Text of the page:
How Much Ballast is Safe?
You know those yellow stickers on the boats that say something like “16 Persons or 2350 lbs?” One of the most common questions we get is, “Is ballast factored into those numbers?” or, in other words, “How many people is the boat rated for when the ballast is FULL?” This is an important question – probably more so than you might expect.
First, let’s talk about those ratings and where they come from – bear with me, this will all come together here soon. Most people think that those ratings are established by the Coast Guard,; however once a boat goes over 19 feet, the Coast Guard no longer gives specific ratings for capacity. The capacity ratings are, in most cases, established by a body referred to as the National Marine Manufacturers Association (NMMA). The NMMA is a governing body that ensures that boats built by participating manufacturers are up to certain safety standards, one of which being capacity ratings. They calculate the capacity ratings using many factors, including boat size, depth, materials, flotation, etc. to determine what is a safe amount of weight to put into a particular boat.
Now, above, I said that those ratings are established by the NMMA “in MOST cases,”, and it is important to point out that some manufacturers’ capacity ratings do NOT adhere to these standards. There are a few boat companies that choose not to be a part of the NMMA and do not build boats using their safety standards or to NMMA requirements. Those manufacturers who are non-NMMA certified are held to no standard; their marketing departments get to choose what capacity rating they want on each model. Also, these companies don’t have anyone verifying the amount of ballast that the tanks hold and can publish any number they choose – but that’s a topic for another day.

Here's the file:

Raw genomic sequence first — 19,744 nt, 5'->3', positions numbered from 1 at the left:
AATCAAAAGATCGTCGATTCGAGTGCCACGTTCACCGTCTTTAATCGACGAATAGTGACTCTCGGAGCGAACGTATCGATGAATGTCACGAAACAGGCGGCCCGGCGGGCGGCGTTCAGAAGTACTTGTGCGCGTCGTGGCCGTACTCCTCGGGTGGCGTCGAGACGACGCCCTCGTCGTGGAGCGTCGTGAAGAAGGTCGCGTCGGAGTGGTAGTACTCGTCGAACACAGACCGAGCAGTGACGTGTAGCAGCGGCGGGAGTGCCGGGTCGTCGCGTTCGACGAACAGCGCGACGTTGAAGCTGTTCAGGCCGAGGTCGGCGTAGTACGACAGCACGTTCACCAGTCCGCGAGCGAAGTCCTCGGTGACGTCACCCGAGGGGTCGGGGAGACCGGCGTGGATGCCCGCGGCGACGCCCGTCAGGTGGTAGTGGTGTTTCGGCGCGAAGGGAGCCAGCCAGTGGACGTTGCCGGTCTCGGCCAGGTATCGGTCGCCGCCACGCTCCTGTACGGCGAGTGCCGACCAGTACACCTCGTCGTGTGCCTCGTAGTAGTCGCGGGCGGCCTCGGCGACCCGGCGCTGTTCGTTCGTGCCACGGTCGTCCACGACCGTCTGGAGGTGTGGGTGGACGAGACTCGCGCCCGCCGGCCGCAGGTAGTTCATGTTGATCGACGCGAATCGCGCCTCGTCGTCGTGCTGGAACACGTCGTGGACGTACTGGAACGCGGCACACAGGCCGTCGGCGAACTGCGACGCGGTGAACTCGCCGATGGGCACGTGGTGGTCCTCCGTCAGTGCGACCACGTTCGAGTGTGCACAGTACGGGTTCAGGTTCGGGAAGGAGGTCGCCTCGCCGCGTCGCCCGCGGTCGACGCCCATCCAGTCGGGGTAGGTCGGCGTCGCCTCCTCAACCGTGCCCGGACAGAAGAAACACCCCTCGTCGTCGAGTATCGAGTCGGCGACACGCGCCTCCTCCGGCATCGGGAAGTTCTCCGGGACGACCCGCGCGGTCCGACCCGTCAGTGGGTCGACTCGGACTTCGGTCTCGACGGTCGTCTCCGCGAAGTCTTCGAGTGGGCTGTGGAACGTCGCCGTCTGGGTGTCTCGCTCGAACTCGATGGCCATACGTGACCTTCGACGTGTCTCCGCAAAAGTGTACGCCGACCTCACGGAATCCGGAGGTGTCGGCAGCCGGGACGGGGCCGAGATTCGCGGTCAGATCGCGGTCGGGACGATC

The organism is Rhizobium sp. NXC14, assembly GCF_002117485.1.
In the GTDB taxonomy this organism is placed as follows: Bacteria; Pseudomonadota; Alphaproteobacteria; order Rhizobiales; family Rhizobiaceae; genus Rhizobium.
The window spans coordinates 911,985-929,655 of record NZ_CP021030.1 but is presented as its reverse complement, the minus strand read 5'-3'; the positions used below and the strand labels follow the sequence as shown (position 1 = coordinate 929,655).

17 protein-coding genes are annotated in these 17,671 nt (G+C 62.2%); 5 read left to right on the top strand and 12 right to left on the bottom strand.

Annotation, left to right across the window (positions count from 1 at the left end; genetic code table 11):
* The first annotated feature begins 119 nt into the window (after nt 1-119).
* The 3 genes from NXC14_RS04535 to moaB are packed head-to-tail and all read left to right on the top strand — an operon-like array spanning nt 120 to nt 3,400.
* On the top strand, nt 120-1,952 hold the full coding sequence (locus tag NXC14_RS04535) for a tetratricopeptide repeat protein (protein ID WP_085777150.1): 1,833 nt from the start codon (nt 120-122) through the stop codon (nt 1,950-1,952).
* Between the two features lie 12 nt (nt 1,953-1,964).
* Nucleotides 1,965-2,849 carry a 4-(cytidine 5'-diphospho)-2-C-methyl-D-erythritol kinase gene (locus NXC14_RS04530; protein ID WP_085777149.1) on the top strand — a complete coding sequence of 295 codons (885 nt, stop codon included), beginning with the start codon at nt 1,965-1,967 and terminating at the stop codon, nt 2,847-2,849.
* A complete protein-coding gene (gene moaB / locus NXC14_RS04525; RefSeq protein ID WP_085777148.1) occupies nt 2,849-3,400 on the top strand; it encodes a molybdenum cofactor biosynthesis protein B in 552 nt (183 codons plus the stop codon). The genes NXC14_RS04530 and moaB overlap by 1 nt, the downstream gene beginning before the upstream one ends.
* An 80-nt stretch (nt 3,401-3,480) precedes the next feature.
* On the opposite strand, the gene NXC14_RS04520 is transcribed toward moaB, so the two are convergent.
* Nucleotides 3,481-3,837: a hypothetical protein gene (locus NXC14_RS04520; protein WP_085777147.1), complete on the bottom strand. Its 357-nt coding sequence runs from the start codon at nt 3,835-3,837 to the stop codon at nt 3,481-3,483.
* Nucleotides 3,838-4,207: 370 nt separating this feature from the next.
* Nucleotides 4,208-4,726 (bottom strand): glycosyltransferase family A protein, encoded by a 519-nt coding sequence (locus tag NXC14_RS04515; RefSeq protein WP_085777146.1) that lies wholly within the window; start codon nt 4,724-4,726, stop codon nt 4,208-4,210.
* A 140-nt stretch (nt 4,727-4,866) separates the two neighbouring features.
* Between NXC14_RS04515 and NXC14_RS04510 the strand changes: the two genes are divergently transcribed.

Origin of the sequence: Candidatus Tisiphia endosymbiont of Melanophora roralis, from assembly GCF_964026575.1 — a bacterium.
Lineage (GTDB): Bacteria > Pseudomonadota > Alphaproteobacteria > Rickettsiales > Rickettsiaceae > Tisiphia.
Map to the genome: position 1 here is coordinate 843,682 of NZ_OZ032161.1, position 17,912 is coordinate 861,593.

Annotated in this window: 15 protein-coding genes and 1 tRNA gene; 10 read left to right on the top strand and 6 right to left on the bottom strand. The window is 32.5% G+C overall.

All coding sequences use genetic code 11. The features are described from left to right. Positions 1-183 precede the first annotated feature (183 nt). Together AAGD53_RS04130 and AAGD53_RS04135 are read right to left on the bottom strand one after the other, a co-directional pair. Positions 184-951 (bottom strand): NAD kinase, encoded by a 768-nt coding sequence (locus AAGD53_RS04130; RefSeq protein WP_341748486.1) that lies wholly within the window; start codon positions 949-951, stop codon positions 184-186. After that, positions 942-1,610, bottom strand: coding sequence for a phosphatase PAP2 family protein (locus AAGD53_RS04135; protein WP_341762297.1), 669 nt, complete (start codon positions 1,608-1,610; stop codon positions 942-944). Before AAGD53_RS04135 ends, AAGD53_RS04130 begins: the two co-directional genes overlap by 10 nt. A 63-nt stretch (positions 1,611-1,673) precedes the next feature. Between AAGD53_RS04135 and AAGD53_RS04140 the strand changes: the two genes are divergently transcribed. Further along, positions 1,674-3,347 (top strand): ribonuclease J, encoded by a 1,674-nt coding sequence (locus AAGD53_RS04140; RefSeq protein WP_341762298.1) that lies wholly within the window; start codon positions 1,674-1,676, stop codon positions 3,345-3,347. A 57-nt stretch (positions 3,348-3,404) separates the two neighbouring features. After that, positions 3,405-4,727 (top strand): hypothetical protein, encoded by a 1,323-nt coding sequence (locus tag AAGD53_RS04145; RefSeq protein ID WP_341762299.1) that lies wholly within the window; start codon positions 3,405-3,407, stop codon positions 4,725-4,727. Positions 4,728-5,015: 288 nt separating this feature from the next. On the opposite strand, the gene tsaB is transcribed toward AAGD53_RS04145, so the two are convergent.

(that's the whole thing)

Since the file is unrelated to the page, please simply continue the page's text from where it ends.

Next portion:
So who cares? Well… you should; you REALLY should – and I’m going to tell you why. The NMMA requires that all factory installed ballast be included in capacity ratings, meaning boat companies have to base their capacity with all ballast that is installed and included from the factory before establishing that number. While many manufacturers such as Centurion, Supreme and Nautique have all ballast fully installed from the factory, we recently found out that some manufacturers ship boats with the plumbing installed at the factory but the actual ballast bags are purchased by and installed by the dealer. This means that this additional ballast which is often times sold as “factory” ballast is in addition to the capacity rating on the boat. Those dealer-installed bags that weigh 1,800 lbs just took your 16 person capacity boat to a NMMA certified 6 person capacity boat.
The capacity plates are there to let you know what is a safe amount of weight to put in a particular boat. So, you may ask, “Why does Boat Company A have dealers install the ballast?” Well, there are a couple reasons. First, that a company can claim both higher ballast numbers and larger capacity for marketing, and, second, that the liability of “over-weighting” your boat passes from the manufacturer to the dealer and the boat owner.
Just let that sink in for a minute; it is a big deal.
If your brand new surf boat ends up on the bottom of the lake, you could be responsible, since you might have (unknowingly) put more ballast in it than it was safely weighted to carry. Your “negligence” could cause your insurance to deny a claim or, more importantly, put your family in danger.
This is why Centurion and Supreme boats have smaller capacities than some other brands, because 100% of ALL ballast going into the boat is factored into capacity. Being up-front about capacities says something about the companies and about how their boats are built. When you consider what goes into a Ri237 that allows it to pack 16 people PLUS 5,100 lbs. of ballast, it says something about the quality that goes into the boats themselves. Definitely something to think about.
Chase the endless wave and stay safe doing it, my friends